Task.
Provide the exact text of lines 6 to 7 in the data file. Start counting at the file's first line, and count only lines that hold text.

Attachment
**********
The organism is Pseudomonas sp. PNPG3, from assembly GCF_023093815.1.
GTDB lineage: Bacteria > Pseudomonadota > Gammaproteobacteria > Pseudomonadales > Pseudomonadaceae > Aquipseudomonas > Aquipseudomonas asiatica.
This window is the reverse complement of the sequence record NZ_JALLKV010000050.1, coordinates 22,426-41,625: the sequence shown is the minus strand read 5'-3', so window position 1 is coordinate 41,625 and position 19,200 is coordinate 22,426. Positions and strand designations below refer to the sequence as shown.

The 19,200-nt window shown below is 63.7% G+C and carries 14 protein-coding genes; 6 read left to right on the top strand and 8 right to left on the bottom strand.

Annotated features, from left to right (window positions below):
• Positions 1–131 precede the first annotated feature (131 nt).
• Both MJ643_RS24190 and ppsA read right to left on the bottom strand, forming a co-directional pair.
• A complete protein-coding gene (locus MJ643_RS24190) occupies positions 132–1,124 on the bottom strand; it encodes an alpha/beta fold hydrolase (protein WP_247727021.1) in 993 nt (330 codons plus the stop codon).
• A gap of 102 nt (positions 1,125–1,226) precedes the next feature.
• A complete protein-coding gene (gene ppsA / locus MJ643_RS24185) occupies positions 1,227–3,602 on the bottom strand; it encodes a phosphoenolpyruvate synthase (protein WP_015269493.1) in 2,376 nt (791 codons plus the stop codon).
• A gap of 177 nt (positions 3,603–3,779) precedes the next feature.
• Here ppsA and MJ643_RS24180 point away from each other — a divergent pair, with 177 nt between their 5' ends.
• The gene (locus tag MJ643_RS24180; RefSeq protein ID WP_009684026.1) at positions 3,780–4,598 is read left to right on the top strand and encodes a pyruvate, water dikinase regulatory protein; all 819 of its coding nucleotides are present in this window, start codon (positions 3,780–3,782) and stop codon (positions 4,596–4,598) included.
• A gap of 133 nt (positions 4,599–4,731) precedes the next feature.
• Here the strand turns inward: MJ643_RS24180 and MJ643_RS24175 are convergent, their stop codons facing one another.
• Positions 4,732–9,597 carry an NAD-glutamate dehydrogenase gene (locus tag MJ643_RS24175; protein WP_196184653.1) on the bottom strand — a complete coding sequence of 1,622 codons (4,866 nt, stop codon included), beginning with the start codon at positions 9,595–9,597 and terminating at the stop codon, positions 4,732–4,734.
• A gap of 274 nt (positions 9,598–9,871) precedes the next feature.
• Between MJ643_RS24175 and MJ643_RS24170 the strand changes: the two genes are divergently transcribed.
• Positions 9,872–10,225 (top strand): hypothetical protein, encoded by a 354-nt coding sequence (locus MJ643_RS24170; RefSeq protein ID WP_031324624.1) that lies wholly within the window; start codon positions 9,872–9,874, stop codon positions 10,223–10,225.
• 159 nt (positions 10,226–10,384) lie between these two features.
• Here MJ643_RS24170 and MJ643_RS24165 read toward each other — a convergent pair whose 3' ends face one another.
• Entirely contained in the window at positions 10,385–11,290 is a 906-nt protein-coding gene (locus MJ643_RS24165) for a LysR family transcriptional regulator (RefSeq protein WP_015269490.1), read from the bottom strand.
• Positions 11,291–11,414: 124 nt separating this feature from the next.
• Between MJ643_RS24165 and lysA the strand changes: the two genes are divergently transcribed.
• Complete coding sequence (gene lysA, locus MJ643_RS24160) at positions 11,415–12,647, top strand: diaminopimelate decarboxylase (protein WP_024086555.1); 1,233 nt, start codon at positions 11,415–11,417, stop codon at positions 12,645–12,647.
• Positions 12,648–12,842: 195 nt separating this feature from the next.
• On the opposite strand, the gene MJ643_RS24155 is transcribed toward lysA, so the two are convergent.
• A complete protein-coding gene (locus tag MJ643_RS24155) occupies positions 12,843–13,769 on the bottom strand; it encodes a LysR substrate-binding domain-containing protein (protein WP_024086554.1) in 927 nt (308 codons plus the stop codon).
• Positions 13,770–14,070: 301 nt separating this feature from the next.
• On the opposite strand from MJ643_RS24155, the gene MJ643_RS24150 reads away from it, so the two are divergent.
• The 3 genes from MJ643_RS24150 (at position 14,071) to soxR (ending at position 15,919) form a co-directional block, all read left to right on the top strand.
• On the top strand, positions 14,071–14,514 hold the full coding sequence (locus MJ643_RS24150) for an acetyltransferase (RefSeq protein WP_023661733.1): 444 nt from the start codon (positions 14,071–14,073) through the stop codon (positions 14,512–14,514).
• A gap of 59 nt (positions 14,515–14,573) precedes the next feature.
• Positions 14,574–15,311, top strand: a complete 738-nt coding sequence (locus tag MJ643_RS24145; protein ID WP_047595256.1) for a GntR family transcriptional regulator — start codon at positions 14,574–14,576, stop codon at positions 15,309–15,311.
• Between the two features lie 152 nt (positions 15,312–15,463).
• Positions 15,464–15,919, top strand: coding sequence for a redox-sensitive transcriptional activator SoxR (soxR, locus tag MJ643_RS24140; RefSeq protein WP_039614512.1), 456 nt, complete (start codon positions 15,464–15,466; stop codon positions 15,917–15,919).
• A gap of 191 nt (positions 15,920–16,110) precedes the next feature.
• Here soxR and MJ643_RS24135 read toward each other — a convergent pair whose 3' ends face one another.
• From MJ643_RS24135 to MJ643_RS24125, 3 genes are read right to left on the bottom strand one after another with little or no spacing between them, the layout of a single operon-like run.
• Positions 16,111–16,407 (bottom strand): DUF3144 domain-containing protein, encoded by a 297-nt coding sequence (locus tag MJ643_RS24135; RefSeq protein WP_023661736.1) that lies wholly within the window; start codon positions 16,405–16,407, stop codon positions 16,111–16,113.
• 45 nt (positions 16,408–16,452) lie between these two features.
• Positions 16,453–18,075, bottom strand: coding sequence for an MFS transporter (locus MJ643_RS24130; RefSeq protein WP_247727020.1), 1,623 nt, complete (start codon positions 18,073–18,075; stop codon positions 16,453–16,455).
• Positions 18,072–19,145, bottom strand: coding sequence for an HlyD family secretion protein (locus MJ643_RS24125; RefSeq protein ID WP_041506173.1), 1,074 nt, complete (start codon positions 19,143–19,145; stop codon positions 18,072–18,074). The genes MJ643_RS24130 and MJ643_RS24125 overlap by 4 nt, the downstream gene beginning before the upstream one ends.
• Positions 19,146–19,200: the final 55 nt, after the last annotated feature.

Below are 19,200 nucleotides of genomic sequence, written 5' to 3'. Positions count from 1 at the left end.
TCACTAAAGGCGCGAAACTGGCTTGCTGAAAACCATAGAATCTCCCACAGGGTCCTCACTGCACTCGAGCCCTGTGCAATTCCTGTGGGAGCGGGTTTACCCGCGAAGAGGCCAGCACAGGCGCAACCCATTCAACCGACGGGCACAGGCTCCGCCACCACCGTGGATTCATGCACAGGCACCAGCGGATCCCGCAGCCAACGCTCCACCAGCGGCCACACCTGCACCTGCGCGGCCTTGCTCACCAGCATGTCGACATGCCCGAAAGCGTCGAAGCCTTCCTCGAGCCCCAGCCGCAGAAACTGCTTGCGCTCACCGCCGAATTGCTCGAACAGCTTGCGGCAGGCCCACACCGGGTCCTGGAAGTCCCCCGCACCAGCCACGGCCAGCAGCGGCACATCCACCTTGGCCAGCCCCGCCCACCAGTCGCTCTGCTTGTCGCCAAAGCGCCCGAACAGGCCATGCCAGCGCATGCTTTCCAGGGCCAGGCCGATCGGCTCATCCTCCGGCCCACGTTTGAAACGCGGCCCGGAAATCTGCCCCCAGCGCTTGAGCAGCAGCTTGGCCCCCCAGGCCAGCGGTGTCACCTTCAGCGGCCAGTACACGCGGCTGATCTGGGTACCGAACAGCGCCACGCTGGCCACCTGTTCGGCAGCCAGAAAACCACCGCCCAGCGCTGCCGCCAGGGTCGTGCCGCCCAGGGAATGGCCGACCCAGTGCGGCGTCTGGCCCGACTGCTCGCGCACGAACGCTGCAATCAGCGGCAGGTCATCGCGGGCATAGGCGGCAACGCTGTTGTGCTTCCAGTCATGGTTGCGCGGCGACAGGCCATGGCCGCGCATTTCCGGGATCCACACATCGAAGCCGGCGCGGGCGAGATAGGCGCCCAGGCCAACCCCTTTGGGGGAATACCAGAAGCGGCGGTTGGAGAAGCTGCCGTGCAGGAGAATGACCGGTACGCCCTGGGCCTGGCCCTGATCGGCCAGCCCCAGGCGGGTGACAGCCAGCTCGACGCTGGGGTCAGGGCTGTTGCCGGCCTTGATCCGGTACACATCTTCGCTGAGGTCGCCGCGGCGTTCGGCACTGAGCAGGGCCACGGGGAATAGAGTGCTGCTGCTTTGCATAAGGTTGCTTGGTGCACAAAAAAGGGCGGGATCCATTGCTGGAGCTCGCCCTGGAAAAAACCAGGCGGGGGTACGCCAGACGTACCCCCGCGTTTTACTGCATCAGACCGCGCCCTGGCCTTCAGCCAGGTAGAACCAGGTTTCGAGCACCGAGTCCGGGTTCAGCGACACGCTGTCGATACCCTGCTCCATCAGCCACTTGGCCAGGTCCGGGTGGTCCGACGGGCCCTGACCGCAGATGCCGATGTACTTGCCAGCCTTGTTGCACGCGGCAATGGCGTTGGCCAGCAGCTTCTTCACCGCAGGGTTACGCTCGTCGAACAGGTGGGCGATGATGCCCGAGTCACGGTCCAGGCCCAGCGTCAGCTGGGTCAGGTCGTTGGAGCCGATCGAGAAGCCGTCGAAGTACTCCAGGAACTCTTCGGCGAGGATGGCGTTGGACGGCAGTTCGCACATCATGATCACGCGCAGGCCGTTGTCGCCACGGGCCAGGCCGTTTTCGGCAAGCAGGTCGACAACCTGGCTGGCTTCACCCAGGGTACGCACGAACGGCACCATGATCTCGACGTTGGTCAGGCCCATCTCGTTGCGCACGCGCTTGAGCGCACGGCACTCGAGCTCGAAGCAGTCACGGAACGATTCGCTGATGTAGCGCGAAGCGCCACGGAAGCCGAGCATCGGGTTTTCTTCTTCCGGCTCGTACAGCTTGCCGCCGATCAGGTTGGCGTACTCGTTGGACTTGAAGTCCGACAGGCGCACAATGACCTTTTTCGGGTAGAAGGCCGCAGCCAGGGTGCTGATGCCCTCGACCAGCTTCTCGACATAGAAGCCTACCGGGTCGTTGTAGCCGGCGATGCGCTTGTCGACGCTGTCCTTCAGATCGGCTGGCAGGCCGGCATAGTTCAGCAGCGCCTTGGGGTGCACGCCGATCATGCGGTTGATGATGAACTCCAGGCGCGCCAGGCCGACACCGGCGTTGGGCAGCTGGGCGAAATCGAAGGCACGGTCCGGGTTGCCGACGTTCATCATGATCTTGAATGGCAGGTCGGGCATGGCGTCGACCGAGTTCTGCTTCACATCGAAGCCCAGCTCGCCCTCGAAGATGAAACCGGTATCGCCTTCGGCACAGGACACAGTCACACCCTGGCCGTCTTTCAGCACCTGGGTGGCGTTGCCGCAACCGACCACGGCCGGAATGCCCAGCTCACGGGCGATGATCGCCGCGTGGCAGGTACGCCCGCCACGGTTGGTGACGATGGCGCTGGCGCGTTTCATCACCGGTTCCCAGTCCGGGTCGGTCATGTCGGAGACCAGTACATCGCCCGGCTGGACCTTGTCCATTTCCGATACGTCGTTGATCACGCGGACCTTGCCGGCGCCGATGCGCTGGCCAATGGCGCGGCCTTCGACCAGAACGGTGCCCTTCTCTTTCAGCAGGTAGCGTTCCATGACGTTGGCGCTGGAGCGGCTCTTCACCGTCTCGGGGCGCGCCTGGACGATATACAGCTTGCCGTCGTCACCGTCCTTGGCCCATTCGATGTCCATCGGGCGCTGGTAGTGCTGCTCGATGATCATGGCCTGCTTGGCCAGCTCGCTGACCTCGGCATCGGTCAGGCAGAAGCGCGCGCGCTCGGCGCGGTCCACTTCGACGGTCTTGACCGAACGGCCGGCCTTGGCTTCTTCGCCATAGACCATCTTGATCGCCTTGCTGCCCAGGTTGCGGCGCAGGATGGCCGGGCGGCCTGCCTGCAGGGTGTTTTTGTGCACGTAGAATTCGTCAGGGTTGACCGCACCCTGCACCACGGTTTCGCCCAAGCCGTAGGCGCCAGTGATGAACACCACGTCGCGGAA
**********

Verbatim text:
• Positions 1–131 precede the first annotated feature (131 nt).
• Both MJ643_RS24190 and ppsA read right to left on the bottom strand, forming a co-directional pair.